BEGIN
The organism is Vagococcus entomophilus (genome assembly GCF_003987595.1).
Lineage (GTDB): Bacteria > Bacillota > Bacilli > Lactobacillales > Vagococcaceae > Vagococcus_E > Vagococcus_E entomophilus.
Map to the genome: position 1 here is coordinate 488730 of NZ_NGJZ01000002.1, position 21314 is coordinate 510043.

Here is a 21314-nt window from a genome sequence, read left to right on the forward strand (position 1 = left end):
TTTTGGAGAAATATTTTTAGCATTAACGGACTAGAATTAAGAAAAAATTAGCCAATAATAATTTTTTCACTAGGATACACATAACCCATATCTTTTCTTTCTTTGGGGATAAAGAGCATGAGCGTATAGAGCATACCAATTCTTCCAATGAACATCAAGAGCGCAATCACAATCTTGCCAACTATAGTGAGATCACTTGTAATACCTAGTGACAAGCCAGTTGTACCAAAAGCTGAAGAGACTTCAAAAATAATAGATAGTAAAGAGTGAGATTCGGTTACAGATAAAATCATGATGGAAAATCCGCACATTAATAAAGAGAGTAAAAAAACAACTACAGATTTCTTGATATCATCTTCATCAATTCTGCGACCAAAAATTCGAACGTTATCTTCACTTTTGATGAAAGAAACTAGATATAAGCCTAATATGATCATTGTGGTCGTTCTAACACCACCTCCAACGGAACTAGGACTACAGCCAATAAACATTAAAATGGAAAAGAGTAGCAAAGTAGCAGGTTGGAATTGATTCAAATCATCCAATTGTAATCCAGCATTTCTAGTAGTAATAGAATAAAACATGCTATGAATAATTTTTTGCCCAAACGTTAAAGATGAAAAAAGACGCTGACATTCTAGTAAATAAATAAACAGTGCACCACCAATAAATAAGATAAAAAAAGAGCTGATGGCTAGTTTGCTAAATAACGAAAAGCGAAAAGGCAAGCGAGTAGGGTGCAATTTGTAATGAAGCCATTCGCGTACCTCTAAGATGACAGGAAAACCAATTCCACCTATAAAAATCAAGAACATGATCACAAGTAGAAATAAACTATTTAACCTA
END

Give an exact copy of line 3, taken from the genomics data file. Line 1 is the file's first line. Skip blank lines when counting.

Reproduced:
Map to the genome: position 1 here is coordinate 488730 of NZ_NGJZ01000002.1, position 21314 is coordinate 510043.